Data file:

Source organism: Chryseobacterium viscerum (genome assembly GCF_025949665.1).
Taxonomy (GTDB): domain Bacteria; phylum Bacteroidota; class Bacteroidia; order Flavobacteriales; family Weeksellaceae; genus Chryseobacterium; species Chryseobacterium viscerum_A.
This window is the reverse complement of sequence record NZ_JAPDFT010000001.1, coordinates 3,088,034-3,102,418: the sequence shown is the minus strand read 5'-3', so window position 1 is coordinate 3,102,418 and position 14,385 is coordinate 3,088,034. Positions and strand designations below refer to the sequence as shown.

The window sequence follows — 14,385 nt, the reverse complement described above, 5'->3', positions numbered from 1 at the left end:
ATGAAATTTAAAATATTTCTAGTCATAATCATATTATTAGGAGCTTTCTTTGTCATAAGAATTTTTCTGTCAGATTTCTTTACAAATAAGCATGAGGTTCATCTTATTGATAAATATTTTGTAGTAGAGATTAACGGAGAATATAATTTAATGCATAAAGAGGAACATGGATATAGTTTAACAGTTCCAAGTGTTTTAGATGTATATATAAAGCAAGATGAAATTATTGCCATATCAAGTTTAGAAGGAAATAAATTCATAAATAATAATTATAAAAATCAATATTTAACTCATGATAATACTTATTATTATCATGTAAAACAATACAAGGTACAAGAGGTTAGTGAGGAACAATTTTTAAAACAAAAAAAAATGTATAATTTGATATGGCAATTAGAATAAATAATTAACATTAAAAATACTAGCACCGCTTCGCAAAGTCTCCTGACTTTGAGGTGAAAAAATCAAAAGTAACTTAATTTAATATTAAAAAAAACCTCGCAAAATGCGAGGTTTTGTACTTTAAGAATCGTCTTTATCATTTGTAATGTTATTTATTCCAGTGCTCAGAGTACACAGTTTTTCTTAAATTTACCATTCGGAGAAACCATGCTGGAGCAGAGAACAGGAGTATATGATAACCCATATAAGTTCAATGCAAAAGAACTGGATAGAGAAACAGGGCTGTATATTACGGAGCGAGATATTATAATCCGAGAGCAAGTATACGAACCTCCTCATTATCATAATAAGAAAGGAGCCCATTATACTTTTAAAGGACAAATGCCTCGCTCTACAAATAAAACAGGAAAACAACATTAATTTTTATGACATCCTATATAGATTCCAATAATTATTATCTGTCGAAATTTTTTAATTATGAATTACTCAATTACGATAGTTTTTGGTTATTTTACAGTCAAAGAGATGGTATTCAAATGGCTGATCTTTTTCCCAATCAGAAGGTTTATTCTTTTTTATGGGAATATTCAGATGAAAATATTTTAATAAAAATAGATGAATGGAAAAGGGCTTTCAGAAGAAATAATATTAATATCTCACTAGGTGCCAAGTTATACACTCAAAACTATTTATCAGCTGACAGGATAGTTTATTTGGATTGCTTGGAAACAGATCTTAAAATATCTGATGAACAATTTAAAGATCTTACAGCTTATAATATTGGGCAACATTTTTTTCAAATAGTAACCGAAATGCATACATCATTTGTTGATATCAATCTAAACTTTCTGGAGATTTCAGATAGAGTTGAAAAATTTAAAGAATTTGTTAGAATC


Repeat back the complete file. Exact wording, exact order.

Source organism: Chryseobacterium viscerum (genome assembly GCF_025949665.1).
Taxonomy (GTDB): domain Bacteria; phylum Bacteroidota; class Bacteroidia; order Flavobacteriales; family Weeksellaceae; genus Chryseobacterium; species Chryseobacterium viscerum_A.
This window is the reverse complement of sequence record NZ_JAPDFT010000001.1, coordinates 3,088,034-3,102,418: the sequence shown is the minus strand read 5'-3', so window position 1 is coordinate 3,102,418 and position 14,385 is coordinate 3,088,034. Positions and strand designations below refer to the sequence as shown.

The window sequence follows — 14,385 nt, the reverse complement described above, 5'->3', positions numbered from 1 at the left end:
ATGAAATTTAAAATATTTCTAGTCATAATCATATTATTAGGAGCTTTCTTTGTCATAAGAATTTTTCTGTCAGATTTCTTTACAAATAAGCATGAGGTTCATCTTATTGATAAATATTTTGTAGTAGAGATTAACGGAGAATATAATTTAATGCATAAAGAGGAACATGGATATAGTTTAACAGTTCCAAGTGTTTTAGATGTATATATAAAGCAAGATGAAATTATTGCCATATCAAGTTTAGAAGGAAATAAATTCATAAATAATAATTATAAAAATCAATATTTAACTCATGATAATACTTATTATTATCATGTAAAACAATACAAGGTACAAGAGGTTAGTGAGGAACAATTTTTAAAACAAAAAAAAATGTATAATTTGATATGGCAATTAGAATAAATAATTAACATTAAAAATACTAGCACCGCTTCGCAAAGTCTCCTGACTTTGAGGTGAAAAAATCAAAAGTAACTTAATTTAATATTAAAAAAAACCTCGCAAAATGCGAGGTTTTGTACTTTAAGAATCGTCTTTATCATTTGTAATGTTATTTATTCCAGTGCTCAGAGTACACAGTTTTTCTTAAATTTACCATTCGGAGAAACCATGCTGGAGCAGAGAACAGGAGTATATGATAACCCATATAAGTTCAATGCAAAAGAACTGGATAGAGAAACAGGGCTGTATATTACGGAGCGAGATATTATAATCCGAGAGCAAGTATACGAACCTCCTCATTATCATAATAAGAAAGGAGCCCATTATACTTTTAAAGGACAAATGCCTCGCTCTACAAATAAAACAGGAAAACAACATTAATTTTTATGACATCCTATATAGATTCCAATAATTATTATCTGTCGAAATTTTTTAATTATGAATTACTCAATTACGATAGTTTTTGGTTATTTTACAGTCAAAGAGATGGTATTCAAATGGCTGATCTTTTTCCCAATCAGAAGGTTTATTCTTTTTTATGGGAATATTCAGATGAAAATATTTTAATAAAAATAGATGAATGGAAAAGGGCTTTCAGAAGAAATAATATTAATATCTCACTAGGTGCCAAGTTATACACTCAAAACTATTTATCAGCTGACAGGATAGTTTATTTGGATTGCTTGGAAACAGATCTTAAAATATCTGATGAACAATTTAAAGATCTTACAGCTTATAATATTGGGCAACATTTTTTTCAAATAGTAACCGAAATGCATACATCATTTGTTGATATCAATCTAAACTTTCTGGAGATTTCAGATAGAGTTGAAAAATTTAAAGAATTTGTTAGAATC